Eastleigh Borough Council’s Road to Agincourt project is seeking talented web developers, 2D and 3D artists, augmented reality wizards and more to help create a virtual museum for Henry V’s flagship, the Grace Dieu.
Once one of the largest ships in the world, the Grace Dieu represented a huge leap forward in medieval shipbuilding technology. She stood as an inspiring symbol of power for King Henry in Southampton after his famous victory over the French army at Agincourt in 1415.
Now buried in the mud of the River Hamble, the ship will be reimagined using the latest augmented reality technology to bring it back to life on the River Hamble, where it was burnt to the waterline by a lightning strike almost 600 years ago.
Alongside this opportunity to see the ship as visitors in the 15th century would, the virtual museum will act as an online showcase for the work produced by the two-year Road to Agincourt project.
Working with archaeologists, historians and educational facilities and supported by the national Agincourt 600 fund, the project brought a series of newly commissioned plays, an interactive map, an augmented reality trail and a medieval festival to the Eastleigh borough.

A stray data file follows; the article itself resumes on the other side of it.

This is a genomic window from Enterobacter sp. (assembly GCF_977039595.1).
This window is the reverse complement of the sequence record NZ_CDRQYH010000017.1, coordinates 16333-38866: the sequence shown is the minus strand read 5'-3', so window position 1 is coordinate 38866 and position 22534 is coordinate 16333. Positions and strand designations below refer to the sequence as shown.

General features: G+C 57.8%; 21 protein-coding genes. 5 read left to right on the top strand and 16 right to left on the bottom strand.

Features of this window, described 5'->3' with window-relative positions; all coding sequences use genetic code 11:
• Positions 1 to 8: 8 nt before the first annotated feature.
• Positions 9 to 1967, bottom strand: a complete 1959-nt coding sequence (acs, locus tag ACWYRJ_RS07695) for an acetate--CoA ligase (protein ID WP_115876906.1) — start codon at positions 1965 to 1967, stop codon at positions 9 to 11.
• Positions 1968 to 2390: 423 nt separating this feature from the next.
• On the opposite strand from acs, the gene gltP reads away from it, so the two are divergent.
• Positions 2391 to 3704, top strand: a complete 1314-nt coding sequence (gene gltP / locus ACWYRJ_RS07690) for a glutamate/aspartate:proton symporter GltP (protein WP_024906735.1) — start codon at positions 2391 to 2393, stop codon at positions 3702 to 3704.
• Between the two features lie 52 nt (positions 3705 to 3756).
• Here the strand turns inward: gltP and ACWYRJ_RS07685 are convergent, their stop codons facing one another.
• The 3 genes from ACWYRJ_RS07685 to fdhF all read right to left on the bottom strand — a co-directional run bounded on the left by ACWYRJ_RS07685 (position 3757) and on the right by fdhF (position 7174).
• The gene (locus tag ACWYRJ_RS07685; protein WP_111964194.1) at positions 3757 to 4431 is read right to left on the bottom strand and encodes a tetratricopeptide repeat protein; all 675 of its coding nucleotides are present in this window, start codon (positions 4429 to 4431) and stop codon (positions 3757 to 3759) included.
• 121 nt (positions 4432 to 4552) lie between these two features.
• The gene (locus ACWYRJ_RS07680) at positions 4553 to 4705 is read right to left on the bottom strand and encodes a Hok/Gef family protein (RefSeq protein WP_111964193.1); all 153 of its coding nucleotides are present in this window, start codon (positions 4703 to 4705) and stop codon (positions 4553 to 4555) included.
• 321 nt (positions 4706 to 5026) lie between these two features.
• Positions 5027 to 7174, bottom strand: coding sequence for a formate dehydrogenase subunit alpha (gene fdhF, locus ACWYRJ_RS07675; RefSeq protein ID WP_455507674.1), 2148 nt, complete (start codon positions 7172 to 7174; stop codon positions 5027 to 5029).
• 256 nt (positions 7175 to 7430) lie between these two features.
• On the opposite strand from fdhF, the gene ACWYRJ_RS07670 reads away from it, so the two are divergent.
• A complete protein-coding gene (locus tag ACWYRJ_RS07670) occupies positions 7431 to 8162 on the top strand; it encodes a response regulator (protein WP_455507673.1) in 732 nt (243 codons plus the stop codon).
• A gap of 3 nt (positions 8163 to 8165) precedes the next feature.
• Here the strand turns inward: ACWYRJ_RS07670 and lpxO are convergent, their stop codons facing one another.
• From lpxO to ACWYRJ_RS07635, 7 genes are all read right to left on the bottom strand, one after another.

For the virtual museum, Road to Agincourt is enlisting members and associates of Tec Hub to create an exciting, innovative experience encouraging visitors to make the physical journey to the Grace Dieu’s wreck site at Manor Farm and Country Park.
All budgets will be provided in full, and non-members are encouraged to pitch ideas, although they must become a fully-registered Tec Hub member ahead of starting work on the project.
The deadline for proposal submissions is Monday 19th December. Successful proposals will be awarded in the first week of January 2017.
For more details and a project application form, please visit www.techub-eastleigh.co.uk/virtual-museum-project-pitch.